The sound design is good and the orchestra is excellent. Too bad about the songs. At root, U2 is a post-punk band that made itself into an arena darling by matching swagger with introspection. U2 works with layers of sound that repeat, slowly entwine and build gradually in volume and density into petulant, anthemic proclamations. But what works well in front of 40,000 screaming fans at a stadium quickly becomes tedious in a theater. Each song develops in the same way, robbing the show of energy and surprise. The only time the music serves the drama is during the wordless chase scenes—such as a black-and-white sequence with bad guys in giant masks hauling bags of money—when the repetition and layering convey a sense of urgency.

Near the end of Act I the night I went, a stuntman playing Spider-Man (Stunter-Man? Stuntey?) got trapped on the balcony and the show stopped—to raucous applause. Was the audience, deprived thus far of much that could be called entertainment, hoping for a clever ad lib or a fatal plunge into the orchestra seats? Both?

Theater is theater until it ceases to be live, and the second act of Spider-Man is as dead as dead can be. At one point, Taymor puts Spidey alone on stage to pantomime a fight with cartoon images projected on the screen behind him. Wii Broadway.

Even at its prettiest and most interesting moments, and there were a few, this show got no emotional response from me except the fear that it would never end, trapping me forever in front of a huge projection of cartoon bad guys. This is not what Aristotle had in mind when he discussed catharsis. Nor is the pity I felt for the artists and theater-goers whose time this musical has wasted. There is no saving Spider-Man: Turn Off the Dark, no matter how many more times opening night is put off. This broken project needs to open and close, so that all involved can lick their wounds and get back to putting on shows worth watching.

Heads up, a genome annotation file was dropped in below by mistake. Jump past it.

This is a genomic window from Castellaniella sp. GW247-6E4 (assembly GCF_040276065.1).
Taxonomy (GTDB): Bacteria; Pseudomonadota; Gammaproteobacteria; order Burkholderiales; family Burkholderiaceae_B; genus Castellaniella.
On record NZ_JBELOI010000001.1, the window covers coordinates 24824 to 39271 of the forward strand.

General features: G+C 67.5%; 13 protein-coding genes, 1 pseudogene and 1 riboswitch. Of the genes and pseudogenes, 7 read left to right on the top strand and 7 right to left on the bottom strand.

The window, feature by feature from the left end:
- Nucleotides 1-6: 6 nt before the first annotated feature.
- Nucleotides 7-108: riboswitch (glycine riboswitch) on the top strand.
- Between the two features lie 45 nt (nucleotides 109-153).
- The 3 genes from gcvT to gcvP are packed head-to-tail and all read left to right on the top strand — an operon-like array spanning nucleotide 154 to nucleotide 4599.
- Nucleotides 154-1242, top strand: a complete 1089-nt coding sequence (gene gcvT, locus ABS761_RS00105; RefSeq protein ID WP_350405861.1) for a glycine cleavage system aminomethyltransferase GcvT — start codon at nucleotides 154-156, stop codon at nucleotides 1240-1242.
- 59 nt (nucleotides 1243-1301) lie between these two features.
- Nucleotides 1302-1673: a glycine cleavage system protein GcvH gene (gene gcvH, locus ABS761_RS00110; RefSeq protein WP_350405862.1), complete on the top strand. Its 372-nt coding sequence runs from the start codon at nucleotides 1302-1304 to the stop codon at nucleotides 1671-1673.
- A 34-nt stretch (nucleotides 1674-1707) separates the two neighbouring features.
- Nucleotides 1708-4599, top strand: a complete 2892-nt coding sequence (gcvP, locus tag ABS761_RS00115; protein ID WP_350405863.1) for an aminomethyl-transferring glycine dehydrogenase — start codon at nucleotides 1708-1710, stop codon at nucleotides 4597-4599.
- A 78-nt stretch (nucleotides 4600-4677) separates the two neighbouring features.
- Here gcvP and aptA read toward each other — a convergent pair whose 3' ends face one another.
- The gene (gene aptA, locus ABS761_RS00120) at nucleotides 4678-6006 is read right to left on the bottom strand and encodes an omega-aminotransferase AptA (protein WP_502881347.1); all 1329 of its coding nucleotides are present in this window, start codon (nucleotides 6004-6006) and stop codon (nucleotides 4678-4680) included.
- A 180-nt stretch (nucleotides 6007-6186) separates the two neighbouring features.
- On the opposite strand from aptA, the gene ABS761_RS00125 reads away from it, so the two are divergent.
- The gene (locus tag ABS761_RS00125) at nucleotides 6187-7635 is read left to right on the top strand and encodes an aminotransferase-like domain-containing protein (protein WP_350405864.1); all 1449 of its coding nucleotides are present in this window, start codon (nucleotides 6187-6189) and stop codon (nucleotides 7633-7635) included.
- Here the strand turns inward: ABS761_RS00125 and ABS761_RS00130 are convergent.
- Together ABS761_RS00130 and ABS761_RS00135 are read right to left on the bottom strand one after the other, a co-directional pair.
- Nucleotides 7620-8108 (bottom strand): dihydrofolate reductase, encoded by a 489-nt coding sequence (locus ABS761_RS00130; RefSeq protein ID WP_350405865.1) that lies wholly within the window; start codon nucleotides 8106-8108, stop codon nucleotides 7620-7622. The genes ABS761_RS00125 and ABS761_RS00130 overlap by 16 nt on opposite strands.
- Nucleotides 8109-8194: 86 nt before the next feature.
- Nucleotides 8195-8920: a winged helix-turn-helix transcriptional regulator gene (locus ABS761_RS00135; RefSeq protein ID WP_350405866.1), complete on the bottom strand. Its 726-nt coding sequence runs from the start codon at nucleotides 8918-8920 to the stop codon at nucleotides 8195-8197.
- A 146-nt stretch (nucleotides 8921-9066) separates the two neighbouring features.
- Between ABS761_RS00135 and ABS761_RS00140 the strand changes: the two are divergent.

(seen Wednesday evening, March 2; BroadwayBox special offer; row W on the aisle.)


JB said...

What a pompous and arrogant commentary. You're guilty of the same fatuousness of which you accuse Taymor and her colleagues.

Anonymous said...

Yes, I have to agree with the idea that Aristotle, and many since, in developing theatrical criticism never intended the spectator to feel pity and fear for the actors. The goal of dramatic theory was to create a text that encouraged responses that were useful for the spectator (and dramatically involving as well.) Too bad Taymor has gotten so far from herself on this one, "Lion King" has some really lovely ideas.